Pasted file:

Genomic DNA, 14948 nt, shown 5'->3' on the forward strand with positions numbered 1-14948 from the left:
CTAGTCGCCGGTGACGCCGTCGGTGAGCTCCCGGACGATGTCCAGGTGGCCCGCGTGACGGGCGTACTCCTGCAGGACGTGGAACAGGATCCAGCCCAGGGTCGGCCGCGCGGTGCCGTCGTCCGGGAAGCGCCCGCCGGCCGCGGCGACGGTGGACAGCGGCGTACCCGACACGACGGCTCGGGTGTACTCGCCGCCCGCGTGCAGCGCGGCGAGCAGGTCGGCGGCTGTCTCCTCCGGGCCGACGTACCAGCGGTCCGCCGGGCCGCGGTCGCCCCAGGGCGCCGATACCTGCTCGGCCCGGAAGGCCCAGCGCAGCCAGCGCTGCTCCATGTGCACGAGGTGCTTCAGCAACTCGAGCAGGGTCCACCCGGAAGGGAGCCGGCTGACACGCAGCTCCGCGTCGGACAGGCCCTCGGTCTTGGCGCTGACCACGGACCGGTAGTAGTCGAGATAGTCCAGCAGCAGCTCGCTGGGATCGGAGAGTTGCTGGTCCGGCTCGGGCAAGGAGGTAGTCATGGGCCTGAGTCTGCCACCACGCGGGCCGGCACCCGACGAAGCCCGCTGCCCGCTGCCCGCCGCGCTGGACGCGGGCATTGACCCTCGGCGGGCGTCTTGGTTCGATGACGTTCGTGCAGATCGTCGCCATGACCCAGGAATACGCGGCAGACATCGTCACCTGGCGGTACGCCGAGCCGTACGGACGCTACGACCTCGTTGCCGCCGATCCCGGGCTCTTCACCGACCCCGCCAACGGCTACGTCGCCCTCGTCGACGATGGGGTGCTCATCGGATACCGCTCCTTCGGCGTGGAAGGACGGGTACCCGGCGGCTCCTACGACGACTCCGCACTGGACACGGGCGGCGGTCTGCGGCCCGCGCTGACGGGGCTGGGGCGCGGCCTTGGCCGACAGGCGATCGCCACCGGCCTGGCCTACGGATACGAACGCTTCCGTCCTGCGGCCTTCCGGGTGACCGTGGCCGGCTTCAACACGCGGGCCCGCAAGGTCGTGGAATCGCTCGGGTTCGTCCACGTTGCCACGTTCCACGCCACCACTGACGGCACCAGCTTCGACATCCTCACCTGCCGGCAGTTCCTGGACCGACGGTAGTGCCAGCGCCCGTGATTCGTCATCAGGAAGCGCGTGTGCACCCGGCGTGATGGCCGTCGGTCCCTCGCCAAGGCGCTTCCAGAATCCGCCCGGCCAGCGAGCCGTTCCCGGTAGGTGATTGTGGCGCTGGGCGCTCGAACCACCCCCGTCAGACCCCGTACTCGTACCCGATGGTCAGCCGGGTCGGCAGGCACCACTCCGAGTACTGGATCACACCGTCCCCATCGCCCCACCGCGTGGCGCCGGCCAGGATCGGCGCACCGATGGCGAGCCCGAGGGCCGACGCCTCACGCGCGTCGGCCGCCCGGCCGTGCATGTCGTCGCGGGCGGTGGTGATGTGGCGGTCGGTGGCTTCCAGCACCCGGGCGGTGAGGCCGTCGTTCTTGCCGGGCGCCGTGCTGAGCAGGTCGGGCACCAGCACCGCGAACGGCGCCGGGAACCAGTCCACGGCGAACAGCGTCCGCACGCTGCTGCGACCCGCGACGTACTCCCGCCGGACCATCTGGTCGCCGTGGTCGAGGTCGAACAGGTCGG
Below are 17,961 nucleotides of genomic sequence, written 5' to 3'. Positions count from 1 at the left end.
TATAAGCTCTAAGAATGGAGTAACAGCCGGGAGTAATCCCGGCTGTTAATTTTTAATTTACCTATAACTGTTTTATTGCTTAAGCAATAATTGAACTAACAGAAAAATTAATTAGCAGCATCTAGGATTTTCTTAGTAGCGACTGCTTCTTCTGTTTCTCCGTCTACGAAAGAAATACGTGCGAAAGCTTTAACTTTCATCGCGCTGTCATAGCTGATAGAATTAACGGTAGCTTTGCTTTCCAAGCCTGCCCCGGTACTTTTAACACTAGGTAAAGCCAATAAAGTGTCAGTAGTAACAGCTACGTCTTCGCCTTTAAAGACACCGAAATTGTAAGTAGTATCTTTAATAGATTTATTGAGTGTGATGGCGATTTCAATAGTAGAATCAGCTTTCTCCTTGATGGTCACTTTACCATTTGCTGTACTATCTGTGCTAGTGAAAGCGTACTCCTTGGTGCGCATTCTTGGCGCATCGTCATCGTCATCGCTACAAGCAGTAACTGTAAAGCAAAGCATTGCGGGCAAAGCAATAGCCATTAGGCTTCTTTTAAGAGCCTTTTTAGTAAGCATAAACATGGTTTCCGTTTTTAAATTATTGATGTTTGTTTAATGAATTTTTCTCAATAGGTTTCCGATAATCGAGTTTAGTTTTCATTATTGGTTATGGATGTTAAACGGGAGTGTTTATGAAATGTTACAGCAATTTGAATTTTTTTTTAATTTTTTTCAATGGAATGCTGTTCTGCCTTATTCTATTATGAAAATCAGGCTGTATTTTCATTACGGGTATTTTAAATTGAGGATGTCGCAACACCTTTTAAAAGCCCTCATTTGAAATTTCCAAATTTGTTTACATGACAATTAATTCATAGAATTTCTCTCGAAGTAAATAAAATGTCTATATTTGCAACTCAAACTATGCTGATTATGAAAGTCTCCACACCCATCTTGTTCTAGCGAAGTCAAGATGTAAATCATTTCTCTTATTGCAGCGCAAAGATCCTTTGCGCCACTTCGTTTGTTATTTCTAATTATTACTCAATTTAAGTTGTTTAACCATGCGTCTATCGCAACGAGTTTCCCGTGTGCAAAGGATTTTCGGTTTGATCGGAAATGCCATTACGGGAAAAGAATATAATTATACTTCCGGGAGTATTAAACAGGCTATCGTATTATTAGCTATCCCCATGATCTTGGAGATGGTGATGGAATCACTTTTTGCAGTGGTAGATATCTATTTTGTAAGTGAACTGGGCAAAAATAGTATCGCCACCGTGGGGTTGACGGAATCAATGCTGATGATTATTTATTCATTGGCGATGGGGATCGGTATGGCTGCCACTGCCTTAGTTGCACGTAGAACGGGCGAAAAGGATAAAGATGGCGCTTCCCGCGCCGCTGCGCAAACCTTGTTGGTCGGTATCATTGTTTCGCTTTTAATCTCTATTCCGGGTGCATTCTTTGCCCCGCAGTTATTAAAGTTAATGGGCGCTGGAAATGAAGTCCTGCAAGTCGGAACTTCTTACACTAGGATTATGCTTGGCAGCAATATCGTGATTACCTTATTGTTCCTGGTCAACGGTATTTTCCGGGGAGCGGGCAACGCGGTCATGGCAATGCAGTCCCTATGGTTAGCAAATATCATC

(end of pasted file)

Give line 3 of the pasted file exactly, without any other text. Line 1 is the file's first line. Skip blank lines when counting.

Below are 17,961 nucleotides of genomic sequence, written 5' to 3'. Positions count from 1 at the left end.